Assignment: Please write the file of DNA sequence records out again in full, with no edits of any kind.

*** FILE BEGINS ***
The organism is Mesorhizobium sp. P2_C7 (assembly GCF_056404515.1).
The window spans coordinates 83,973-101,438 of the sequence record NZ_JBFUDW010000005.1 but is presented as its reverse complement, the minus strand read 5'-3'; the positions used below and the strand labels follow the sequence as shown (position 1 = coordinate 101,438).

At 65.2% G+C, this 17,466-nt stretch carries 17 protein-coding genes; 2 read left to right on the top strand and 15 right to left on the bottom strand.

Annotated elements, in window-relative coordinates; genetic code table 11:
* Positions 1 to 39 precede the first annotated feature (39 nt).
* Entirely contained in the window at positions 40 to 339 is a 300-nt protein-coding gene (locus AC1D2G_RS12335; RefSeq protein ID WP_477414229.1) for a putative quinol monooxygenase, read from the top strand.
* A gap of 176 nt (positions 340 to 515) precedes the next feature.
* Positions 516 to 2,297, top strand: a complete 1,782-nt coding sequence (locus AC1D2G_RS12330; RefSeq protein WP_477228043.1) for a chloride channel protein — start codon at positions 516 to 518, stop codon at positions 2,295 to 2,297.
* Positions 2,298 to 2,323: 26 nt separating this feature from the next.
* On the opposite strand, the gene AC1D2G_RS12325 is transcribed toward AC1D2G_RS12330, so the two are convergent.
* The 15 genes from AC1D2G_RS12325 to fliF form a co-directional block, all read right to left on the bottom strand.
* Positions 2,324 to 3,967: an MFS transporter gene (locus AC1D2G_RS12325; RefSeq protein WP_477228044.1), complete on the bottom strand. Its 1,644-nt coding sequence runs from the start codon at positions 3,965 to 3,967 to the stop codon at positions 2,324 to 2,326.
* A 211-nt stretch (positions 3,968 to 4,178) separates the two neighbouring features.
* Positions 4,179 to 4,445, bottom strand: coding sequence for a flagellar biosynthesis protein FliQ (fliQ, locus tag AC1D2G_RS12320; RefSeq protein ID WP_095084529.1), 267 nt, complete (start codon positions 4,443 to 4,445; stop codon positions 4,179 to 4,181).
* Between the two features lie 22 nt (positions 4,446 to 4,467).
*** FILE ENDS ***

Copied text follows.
The organism is Mesorhizobium sp. P2_C7 (assembly GCF_056404515.1).
The window spans coordinates 83,973-101,438 of the sequence record NZ_JBFUDW010000005.1 but is presented as its reverse complement, the minus strand read 5'-3'; the positions used below and the strand labels follow the sequence as shown (position 1 = coordinate 101,438).

At 65.2% G+C, this 17,466-nt stretch carries 17 protein-coding genes; 2 read left to right on the top strand and 15 right to left on the bottom strand.

Annotated elements, in window-relative coordinates; genetic code table 11:
* Positions 1 to 39 precede the first annotated feature (39 nt).
* Entirely contained in the window at positions 40 to 339 is a 300-nt protein-coding gene (locus AC1D2G_RS12335; RefSeq protein ID WP_477414229.1) for a putative quinol monooxygenase, read from the top strand.
* A gap of 176 nt (positions 340 to 515) precedes the next feature.
* Positions 516 to 2,297, top strand: a complete 1,782-nt coding sequence (locus AC1D2G_RS12330; RefSeq protein WP_477228043.1) for a chloride channel protein — start codon at positions 516 to 518, stop codon at positions 2,295 to 2,297.
* Positions 2,298 to 2,323: 26 nt separating this feature from the next.
* On the opposite strand, the gene AC1D2G_RS12325 is transcribed toward AC1D2G_RS12330, so the two are convergent.
* The 15 genes from AC1D2G_RS12325 to fliF form a co-directional block, all read right to left on the bottom strand.
* Positions 2,324 to 3,967: an MFS transporter gene (locus AC1D2G_RS12325; RefSeq protein WP_477228044.1), complete on the bottom strand. Its 1,644-nt coding sequence runs from the start codon at positions 3,965 to 3,967 to the stop codon at positions 2,324 to 2,326.
* A 211-nt stretch (positions 3,968 to 4,178) separates the two neighbouring features.
* Positions 4,179 to 4,445, bottom strand: coding sequence for a flagellar biosynthesis protein FliQ (fliQ, locus tag AC1D2G_RS12320; RefSeq protein ID WP_095084529.1), 267 nt, complete (start codon positions 4,443 to 4,445; stop codon positions 4,179 to 4,181).
* Between the two features lie 22 nt (positions 4,446 to 4,467).